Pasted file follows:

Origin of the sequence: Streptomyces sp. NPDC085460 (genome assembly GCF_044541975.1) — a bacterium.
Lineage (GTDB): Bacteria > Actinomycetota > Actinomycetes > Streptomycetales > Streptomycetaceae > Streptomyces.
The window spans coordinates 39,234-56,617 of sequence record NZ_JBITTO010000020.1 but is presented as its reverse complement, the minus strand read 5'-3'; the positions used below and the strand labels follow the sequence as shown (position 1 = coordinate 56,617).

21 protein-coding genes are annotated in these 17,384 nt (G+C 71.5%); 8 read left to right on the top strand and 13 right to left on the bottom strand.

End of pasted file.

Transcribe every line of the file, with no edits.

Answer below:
Origin of the sequence: Streptomyces sp. NPDC085460 (genome assembly GCF_044541975.1) — a bacterium.
Lineage (GTDB): Bacteria > Actinomycetota > Actinomycetes > Streptomycetales > Streptomycetaceae > Streptomyces.
The window spans coordinates 39,234-56,617 of sequence record NZ_JBITTO010000020.1 but is presented as its reverse complement, the minus strand read 5'-3'; the positions used below and the strand labels follow the sequence as shown (position 1 = coordinate 56,617).

21 protein-coding genes are annotated in these 17,384 nt (G+C 71.5%); 8 read left to right on the top strand and 13 right to left on the bottom strand.